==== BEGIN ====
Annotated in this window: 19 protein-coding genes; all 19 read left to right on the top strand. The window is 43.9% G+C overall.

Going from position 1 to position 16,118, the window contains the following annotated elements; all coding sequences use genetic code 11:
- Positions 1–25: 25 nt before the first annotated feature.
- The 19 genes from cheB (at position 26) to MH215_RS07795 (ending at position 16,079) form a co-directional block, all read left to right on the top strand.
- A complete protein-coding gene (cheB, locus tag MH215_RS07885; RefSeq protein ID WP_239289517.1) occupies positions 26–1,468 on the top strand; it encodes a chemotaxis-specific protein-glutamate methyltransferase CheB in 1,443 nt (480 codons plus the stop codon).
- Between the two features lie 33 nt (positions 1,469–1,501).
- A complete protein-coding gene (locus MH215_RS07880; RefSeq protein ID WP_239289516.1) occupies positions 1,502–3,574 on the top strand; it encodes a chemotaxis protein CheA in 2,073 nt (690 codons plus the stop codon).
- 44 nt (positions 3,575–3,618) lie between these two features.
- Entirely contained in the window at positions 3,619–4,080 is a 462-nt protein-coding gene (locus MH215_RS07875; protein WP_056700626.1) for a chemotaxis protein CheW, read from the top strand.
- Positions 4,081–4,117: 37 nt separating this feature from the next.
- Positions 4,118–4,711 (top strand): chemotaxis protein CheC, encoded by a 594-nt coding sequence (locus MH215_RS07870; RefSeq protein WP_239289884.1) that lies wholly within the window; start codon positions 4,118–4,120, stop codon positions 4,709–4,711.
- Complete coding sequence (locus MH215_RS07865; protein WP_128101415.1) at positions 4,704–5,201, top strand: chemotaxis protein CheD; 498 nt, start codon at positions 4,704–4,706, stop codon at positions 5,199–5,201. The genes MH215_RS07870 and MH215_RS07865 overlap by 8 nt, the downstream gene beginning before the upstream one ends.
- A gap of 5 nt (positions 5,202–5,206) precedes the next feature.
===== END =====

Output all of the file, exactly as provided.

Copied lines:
Annotated in this window: 19 protein-coding genes; all 19 read left to right on the top strand. The window is 43.9% G+C overall.

Going from position 1 to position 16,118, the window contains the following annotated elements; all coding sequences use genetic code 11:
- Positions 1–25: 25 nt before the first annotated feature.
- The 19 genes from cheB (at position 26) to MH215_RS07795 (ending at position 16,079) form a co-directional block, all read left to right on the top strand.
- A complete protein-coding gene (cheB, locus tag MH215_RS07885; RefSeq protein ID WP_239289517.1) occupies positions 26–1,468 on the top strand; it encodes a chemotaxis-specific protein-glutamate methyltransferase CheB in 1,443 nt (480 codons plus the stop codon).
- Between the two features lie 33 nt (positions 1,469–1,501).
- A complete protein-coding gene (locus MH215_RS07880; RefSeq protein ID WP_239289516.1) occupies positions 1,502–3,574 on the top strand; it encodes a chemotaxis protein CheA in 2,073 nt (690 codons plus the stop codon).
- 44 nt (positions 3,575–3,618) lie between these two features.
- Entirely contained in the window at positions 3,619–4,080 is a 462-nt protein-coding gene (locus MH215_RS07875; protein WP_056700626.1) for a chemotaxis protein CheW, read from the top strand.
- Positions 4,081–4,117: 37 nt separating this feature from the next.
- Positions 4,118–4,711 (top strand): chemotaxis protein CheC, encoded by a 594-nt coding sequence (locus MH215_RS07870; RefSeq protein WP_239289884.1) that lies wholly within the window; start codon positions 4,118–4,120, stop codon positions 4,709–4,711.
- Complete coding sequence (locus MH215_RS07865; protein WP_128101415.1) at positions 4,704–5,201, top strand: chemotaxis protein CheD; 498 nt, start codon at positions 4,704–4,706, stop codon at positions 5,199–5,201. The genes MH215_RS07870 and MH215_RS07865 overlap by 8 nt, the downstream gene beginning before the upstream one ends.
- A gap of 5 nt (positions 5,202–5,206) precedes the next feature.